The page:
People have tried to marginalize Sacajawea’s involvement on the Lewis & Clark Expedition by making her seem inconsequential. While others have glorified her as a  “Guide to the Pacific,” when she had never actually been across the great mountains.

Sacajawea was a guide, but not in the sense many want to portray…

nothing stops love

Most of the explorers of the Lewis & Clark Expedition could only understand their literal world. But, Spirit was at work in a mysterious way – leading, guiding, protecting, answering prayers, moving them onward toward an infinite quest.

Despite the fear of certain danger, the explorers were ordered to encounter Native People, and record their traditions, cultures and languages… Not knowing Sacajawea believed they would be safe because, in faith, she wore the paint of her People that told other tribes they had come in peace.

And, even though they had no idea where to go, they were ordered to map the waterways and land to create a trade route to the Pacific… Not knowing Sacajawea, through her Indigenous wisdom, prayed for them on the smoke to the Great Father so they would find the way.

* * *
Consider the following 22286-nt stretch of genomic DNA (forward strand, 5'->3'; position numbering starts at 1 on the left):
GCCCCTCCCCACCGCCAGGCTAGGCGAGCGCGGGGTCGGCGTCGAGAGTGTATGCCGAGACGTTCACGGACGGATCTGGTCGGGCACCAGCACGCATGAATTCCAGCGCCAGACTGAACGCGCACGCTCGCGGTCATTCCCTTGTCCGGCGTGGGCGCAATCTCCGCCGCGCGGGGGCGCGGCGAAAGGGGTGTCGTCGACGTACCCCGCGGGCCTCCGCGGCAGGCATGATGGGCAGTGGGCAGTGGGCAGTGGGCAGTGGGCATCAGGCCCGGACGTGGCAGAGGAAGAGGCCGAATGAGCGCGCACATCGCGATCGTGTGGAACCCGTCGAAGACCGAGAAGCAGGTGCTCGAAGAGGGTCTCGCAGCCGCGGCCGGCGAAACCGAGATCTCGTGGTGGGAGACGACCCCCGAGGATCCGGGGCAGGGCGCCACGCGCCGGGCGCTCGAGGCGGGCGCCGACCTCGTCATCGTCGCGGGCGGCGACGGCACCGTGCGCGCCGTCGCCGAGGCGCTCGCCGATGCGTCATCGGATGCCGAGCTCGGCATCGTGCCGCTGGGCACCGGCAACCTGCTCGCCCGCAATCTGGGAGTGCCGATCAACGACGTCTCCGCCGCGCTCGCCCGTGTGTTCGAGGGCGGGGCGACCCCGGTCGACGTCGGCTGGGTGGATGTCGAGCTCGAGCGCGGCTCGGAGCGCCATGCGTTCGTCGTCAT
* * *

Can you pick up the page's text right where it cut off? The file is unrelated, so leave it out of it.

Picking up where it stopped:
Through great uncertainty, they were desperate to find the Shoshone village and trade for horses to cross the nearly impassable mountains… Not knowing, after being kidnapped, Sacajawea had been living her prayers for four years – that the Great Father would guide her home.

They were there as soldiers, on the path to western expansion… Not knowing Sacajawea’s innate acceptance of a Call toward her greater destiny was at work – a destiny we now know, was for today.

At the time of her physical life, Sacajawea became a Light for Lewis and Clark. This diverse group of men did not know their exploration would open a very dark time for Indigenous people in America. And, no other soul in all of history stood on the edge of that darkness – but a young woman, Sacajawea, with her face toward the Light.

Indeed, she was a guide… and from that empowering historical moment, her flame has flickered in the Spirit winds. We have witnessed her brilliance in such mysterious ways. We have been awakened by truly magical signs and undeniable wonders.

And, what we have come to know, it was Sacajawea’s belief in things unseen, through time and space, taught by her People and guided by the Great Spirit, that called her from that journey so long ago, to Now. She accepted her Calling and her Destiny, for she saw beyond her own hurt to embrace and share a message of Oneness and true Love with the world.

Sacajawea, The Windcatcher,
is an Awakening!